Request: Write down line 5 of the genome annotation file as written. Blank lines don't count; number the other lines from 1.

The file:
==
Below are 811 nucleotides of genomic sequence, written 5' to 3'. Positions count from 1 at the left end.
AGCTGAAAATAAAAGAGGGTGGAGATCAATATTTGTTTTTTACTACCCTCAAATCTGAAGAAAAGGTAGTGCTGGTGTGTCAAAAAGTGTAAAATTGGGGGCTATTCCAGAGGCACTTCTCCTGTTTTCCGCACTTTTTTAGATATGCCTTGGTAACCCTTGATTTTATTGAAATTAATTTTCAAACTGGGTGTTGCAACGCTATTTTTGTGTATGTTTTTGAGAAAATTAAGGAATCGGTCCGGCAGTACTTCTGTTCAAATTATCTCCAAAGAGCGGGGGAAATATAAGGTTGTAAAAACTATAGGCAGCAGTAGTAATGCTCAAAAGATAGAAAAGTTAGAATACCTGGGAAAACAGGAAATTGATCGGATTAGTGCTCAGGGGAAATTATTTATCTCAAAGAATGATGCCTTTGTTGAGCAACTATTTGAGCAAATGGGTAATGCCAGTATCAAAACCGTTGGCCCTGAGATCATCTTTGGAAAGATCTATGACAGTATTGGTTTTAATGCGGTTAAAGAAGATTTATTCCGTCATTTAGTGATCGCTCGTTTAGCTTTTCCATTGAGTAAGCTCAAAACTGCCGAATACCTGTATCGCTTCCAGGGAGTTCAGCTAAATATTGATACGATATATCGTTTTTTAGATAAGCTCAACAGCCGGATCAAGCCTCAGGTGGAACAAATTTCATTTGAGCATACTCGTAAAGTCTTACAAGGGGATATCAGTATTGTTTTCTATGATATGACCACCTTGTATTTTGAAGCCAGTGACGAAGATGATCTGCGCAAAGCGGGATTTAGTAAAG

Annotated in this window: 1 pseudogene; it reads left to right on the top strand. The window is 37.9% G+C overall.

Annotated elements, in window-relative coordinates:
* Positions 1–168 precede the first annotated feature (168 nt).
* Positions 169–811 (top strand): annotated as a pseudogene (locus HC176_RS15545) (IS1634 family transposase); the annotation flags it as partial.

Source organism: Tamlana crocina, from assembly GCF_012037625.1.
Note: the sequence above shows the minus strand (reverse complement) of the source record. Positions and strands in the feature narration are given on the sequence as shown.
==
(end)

* Positions 1–168 precede the first annotated feature (168 nt).